Most professors create the syllabus so you know what to expect throughout the semester, and can start to plan accordingly. You can use this guide to help you plan your study sessions, and make sure that you’re prepared and focused on the right material. You can choose to get a wall calendar, desk calendar, date book, or use a digital app to make sure you’re covered. It doesn’t matter, just ensure each class you’re taking makes it on to your organizational tool. Being organized will help you not only succeed in college, but in your future job as well.

OCM organizer for college
Sometimes one of the best ways to stay organized is to keep it low tech. Sticky notes and blank paper to jot down thoughts or questions make it super easy to keep track of your classes. This set can easily fit in your bag, and allow you to make notes whenever you need to! Be sure to grab some desk organization items!

Have a schedule

Once you get the routine of your classes down, you’ll then need to find a study routine that works for you. This will look a little different for everyone. Some people are morning people, while others do some of their best work at night. Most students have time in between their classes, which is also a good time to start your studying. If you’re unsure what time would work best for you, try them all out, and see which feels the best. 

Try to study at that time for a couple of days, as that’s the only way to determine if it will work with the rest of your schedule. There’s no wrong answer here, it’s all about what works with the rest of your schedule (sports, friends, extracurricular activities).

Take notes the right (write?) way

When you’re in class, it’s always a good idea to take notes. Many students choose to use computers because it’s faster to type what the professor is saying. This is a great way to ensure you’re getting everything that’s said, but we’d like to suggest you also take the time to convert those notes to your own handwriting in your notebook. This can easily be done in the review part of the Study Cycle, and is a good way to refresh your knowledge of the material covered.

You could also choose to take notes by hand as the professor speaks. Our brains tend to remember and comprehend material better from handwritten notes. This is because you need to not only listen to what is being said, but synthesize it into your own words on the paper. Who needs memorization when you can study your notes and remember the material that way?

OCM notebook organizer for college students
Get all of your notes down in this handy notebook. It’s the perfect size to bring along in your bag. Shop notebooks.

Know where you can get work done

Keep distractions away

There are distractions everywhere on a college campus. Who wouldn’t rather hang out in their dorm room, check out social media feeds, play video games, or grab a bite to eat? However in order to be successful at studying, you’ll need to find out ways to keep those distractions at bay. For some students, this means that they have to get their studying done away from their dorm room. For others, it means investing in a good set of noise canceling headphones or leaving their phone in their bag while they hit the books. 

Learning how to discipline yourself and remove the distractions that keep you from getting work done is a great skill to have. It will benefit you in college, and it will allow you to succeed in the workforce after graduation.

Switch up your study locations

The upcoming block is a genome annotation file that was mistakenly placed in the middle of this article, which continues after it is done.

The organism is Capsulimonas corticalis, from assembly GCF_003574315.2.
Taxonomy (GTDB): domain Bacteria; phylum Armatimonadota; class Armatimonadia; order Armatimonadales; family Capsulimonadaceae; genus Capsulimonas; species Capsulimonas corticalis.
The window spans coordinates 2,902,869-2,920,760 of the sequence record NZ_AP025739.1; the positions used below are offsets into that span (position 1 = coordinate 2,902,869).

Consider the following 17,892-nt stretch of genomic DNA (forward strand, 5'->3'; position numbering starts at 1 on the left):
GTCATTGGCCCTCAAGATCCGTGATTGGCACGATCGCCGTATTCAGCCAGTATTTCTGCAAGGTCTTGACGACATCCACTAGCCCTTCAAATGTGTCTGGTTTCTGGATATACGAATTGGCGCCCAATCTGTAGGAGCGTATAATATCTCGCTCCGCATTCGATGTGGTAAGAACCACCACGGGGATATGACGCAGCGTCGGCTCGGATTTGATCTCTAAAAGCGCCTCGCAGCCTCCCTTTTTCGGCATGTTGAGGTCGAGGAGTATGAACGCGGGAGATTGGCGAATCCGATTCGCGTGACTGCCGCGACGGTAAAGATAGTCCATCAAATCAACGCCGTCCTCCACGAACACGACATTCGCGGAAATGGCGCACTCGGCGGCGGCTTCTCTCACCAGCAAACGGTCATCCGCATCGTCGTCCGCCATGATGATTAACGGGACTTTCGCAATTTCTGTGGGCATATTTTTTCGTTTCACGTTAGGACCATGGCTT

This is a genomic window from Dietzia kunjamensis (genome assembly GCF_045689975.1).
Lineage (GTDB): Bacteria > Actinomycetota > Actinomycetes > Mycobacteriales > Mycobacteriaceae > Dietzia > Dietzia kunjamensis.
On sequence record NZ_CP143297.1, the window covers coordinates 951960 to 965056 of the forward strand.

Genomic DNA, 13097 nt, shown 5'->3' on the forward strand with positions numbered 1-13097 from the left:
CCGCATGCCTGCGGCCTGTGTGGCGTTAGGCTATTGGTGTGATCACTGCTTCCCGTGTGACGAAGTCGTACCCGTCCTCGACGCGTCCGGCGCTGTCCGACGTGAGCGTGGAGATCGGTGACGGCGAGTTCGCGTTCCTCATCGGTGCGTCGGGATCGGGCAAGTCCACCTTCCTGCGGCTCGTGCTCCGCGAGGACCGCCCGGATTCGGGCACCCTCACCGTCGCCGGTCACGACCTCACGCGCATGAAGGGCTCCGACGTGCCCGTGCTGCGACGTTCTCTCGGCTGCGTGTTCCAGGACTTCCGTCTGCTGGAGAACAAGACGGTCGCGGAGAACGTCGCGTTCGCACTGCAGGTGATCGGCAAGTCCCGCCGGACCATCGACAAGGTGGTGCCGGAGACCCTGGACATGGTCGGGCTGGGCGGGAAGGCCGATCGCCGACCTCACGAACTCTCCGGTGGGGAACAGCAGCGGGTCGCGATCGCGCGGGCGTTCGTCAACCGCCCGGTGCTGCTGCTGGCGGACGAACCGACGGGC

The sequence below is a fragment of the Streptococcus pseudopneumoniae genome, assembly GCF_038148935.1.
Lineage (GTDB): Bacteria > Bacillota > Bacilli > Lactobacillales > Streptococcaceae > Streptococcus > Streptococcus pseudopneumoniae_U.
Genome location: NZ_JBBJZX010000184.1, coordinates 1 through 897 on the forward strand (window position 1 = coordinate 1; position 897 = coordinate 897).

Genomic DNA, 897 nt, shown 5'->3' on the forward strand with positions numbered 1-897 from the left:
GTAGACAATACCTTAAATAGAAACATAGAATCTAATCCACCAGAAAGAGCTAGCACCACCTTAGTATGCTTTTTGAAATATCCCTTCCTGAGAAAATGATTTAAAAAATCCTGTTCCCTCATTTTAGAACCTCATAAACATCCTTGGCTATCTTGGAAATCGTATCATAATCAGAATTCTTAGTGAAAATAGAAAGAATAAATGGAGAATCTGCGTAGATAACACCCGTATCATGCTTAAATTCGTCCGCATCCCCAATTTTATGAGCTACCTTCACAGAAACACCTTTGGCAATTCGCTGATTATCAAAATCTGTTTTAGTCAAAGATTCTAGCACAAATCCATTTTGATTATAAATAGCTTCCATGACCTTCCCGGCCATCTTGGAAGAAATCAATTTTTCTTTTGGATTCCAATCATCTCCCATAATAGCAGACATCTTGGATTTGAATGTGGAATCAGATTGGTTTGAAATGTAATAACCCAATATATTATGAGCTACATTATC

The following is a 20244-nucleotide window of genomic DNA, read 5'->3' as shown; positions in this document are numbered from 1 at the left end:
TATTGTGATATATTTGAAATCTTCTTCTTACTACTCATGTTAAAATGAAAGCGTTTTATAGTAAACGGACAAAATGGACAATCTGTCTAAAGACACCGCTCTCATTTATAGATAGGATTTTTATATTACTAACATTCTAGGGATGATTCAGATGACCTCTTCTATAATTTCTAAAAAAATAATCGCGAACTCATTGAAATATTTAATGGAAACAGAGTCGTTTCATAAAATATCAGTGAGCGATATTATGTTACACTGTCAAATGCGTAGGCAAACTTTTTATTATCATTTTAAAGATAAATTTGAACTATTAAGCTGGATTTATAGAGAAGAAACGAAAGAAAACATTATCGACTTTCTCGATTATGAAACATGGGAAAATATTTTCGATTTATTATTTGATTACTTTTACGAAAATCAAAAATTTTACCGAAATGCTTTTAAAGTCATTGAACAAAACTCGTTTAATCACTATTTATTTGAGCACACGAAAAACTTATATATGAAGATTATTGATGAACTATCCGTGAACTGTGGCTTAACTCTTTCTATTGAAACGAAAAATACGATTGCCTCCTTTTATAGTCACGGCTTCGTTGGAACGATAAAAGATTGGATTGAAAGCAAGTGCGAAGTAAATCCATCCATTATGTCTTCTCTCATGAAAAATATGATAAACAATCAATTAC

Just because you need to leave your dorm room to study doesn’t mean you always have to go to the library! While the library is a great place to study that’s free of a lot of distractions, it’s not the only one. Your campus probably has lots of other places that would be perfect to set up shop for a study session. Cafe’s, outdoor quads, student unions, and empty classrooms can all be made into perfect places to study.

Learn what study methods work for you

Review your notes, record lectures, or study with friends

Just like there are lots of places you can study besides your dorm or the library, there are lots of ways you can study too. In addition to your assignments and homework, reviewing your notes is a great way to ensure you understand the material for the week. The more you review and look at your notes, the greater your chances of remembering and comprehending them. 

You can also choose to record lectures with your phone (make sure this is okay with your professor) or if your classes are online, rewatch the lectures. Hearing the material again is a great way to ensure your notes are accurate and that you’re on the right track.

Why not study with other students in your class? Not only is this a great way to meet new people, but if you can all explain the information to each other, you know you’ve synthesized and understood the material!

Don’t cram or try to memorize

We can’t say it enough, avoid cramming and trying to memorize the textbook. Human brains do not retain information this way, and you’ll be setting yourself up to be disappointed. Cramming shows a lack of planning (which was our first studying tip!) and you won’t find too much success by taking this route. The same goes for memorization. Instead of only memorizing facts, dates, or verb conjugations, make sure you actually understand the material and why it’s important first.

Remember to take breaks

Use rewards to help you study

Set your study sessions up so you do the work, say for a half hour or 45 minutes, and then take a break. Walk away from the material and let your mind do something else. Going all in on a study marathon is no way to successfully learn the material. It takes time and lots of review before our brains make the necessary connections. If it helps, use your breaks to give yourself little rewards like taking a walk, getting a snack, or just closing your eyes.

Learning to study effectively in college is a skill, which means it takes practice to get it right. Keep these tips in mind, and you’ll be on your way to successful study sessions!